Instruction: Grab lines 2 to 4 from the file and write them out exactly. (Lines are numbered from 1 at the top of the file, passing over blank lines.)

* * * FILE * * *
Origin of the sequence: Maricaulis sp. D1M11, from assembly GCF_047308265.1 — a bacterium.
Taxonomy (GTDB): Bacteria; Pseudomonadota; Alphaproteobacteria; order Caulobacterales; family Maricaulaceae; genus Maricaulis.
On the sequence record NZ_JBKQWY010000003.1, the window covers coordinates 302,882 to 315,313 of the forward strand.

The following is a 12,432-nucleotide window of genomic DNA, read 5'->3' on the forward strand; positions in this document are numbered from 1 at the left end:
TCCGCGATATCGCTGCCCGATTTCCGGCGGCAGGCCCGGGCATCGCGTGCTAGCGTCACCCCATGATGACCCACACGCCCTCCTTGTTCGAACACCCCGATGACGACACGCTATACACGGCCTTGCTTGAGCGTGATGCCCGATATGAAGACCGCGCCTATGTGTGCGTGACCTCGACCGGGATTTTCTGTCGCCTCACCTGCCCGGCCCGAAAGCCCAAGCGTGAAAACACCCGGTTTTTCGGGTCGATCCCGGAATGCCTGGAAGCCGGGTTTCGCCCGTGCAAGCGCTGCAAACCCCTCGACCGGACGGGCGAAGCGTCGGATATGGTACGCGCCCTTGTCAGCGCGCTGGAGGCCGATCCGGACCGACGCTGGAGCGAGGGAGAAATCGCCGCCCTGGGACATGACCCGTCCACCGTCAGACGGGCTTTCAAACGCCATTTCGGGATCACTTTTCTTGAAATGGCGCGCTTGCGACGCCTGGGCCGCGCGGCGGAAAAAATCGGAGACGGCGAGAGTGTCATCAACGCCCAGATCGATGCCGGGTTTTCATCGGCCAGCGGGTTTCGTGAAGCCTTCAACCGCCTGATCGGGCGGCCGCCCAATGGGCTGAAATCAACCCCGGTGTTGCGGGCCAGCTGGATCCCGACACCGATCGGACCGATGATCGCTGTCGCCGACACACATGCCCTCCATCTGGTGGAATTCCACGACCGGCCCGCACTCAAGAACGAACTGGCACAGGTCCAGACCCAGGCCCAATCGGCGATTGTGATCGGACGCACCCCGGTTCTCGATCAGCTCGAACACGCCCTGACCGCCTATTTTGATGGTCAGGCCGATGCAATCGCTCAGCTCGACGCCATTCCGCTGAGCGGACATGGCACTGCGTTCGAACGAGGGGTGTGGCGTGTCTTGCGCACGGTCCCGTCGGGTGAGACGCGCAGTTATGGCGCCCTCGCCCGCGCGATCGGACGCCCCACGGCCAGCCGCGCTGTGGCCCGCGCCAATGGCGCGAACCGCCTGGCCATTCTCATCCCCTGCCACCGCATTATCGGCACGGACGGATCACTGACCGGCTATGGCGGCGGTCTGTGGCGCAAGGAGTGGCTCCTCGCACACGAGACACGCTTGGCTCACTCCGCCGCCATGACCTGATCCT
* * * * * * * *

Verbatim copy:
Taxonomy (GTDB): Bacteria; Pseudomonadota; Alphaproteobacteria; order Caulobacterales; family Maricaulaceae; genus Maricaulis.
On the sequence record NZ_JBKQWY010000003.1, the window covers coordinates 302,882 to 315,313 of the forward strand.

The following is a 12,432-nucleotide window of genomic DNA, read 5'->3' on the forward strand; positions in this document are numbered from 1 at the left end: